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Stories of life abound

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Joshua Wan, with one of his favourite residents, Pat, has won an international award for his book on living with the elderly as part of the Scalabrini community. Photo: Giovanni Portelli
Joshua Wan, with one of his favourite residents, Pat, has won an international award for his book on living with the elderly as part of the Scalabrini community. Photo: Giovanni Portelli

Bridging the gap between the young and young at heart has seen Joshua Wan named the NSW International Student of the Year.

The 22-year-old from Hong Kong has been recognised for his volunteer work as part of the Gold Soul Companionship Program run by Scalabrini Village aged care facility.

Living in the Bexley nursing home free of charge while volunteering 30 hours a month with the residents, he has made strong friendships and gained rare insights into the life of the aged.

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Drawing on his physiotherapy degree, he also runs exercise classes for the residents, who in return offer him advice on everything from fashion to dating.

The young student has found his time at the nursing home so rewarding, he has launched an initiative called Grannytell, which he hopes will connect the two generations using storytelling and art.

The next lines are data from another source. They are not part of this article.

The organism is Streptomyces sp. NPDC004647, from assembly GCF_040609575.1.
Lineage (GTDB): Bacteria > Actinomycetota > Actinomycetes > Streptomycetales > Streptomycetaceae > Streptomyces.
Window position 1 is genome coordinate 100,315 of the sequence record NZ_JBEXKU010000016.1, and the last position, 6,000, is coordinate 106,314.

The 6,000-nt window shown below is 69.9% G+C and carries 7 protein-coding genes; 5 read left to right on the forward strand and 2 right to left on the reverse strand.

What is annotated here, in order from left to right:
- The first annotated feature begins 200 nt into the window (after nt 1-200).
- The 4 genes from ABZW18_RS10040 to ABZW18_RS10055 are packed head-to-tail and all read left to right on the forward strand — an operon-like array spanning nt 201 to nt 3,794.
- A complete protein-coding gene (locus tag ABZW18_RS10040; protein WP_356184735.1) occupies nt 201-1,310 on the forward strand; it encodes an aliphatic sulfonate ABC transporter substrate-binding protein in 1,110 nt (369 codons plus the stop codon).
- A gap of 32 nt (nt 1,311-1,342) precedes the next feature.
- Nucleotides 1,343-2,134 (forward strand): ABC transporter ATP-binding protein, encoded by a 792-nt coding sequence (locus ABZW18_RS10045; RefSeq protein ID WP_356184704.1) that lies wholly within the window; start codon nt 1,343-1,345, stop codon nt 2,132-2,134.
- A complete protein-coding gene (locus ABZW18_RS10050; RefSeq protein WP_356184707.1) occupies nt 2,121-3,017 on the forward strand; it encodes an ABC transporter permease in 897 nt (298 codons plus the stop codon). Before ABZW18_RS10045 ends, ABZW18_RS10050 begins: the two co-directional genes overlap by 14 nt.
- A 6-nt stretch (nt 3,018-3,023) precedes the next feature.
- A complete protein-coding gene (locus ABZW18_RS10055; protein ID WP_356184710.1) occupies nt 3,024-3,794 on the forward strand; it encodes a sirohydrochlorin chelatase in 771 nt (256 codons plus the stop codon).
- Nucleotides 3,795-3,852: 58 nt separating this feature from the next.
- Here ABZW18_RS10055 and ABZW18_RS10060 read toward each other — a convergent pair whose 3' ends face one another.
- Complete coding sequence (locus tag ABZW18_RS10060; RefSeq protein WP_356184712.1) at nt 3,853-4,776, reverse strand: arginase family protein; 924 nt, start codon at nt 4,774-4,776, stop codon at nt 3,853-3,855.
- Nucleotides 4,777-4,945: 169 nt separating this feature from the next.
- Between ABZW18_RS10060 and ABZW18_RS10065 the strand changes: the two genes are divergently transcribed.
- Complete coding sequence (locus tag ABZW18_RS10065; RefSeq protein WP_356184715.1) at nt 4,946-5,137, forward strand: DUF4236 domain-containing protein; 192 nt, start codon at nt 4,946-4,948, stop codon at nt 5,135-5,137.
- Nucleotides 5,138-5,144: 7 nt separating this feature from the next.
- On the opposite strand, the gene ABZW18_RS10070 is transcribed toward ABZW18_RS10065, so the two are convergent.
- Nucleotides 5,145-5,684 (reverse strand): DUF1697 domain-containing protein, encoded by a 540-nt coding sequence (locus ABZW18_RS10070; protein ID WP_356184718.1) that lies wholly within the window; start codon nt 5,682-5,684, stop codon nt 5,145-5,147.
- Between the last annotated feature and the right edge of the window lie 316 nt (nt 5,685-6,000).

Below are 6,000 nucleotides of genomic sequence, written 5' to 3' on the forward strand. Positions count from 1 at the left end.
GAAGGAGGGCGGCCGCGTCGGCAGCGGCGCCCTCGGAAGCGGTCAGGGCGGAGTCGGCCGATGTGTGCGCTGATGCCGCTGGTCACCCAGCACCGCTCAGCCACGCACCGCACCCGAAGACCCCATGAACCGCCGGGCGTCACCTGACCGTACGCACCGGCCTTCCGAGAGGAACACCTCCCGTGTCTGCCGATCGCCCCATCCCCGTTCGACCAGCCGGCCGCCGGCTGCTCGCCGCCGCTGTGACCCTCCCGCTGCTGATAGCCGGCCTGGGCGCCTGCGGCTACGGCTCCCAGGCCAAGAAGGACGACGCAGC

Students can submit questions online about the experiences of older people and Joshua publishes their responses anonymously on social media.

Inspired by an 80-year-old resident called Pat, he said the young have much to learn from the elderly.

“Everyone has a story to tell and if you listen closely enough, you will be surprised at what you learn.”

“When I first met Pat, I was amazed by the fact that she was studying a diploma (then a degree!) through the University of Tasmania,” he said.

“Her curiosity amazed me in its expansiveness, from a desire to learn her family history, to enquiring about the plate number of the car parked outside (to be fair, it was a nice car).

“She is always doing something, be it on her laptop fixing up birthday cards or trying out snapchat filters on her phone.

“Her advice to others is, ‘You get what you put into it’.

“As a health professional student, I spend most of my days learning about how patients present with certain diseases, but this unique experience has enabled me to realise that a person is not defined by their signs and symptoms.

“Everyone has a story to tell and if you listen closely enough, you will be surprised at what you learn.”

The NSW International Student of the Year Awards celebrates the achievements and contributions of international students across the state, with finalists hailing from countries including China, India, Laos, Brazil and Myanmar.

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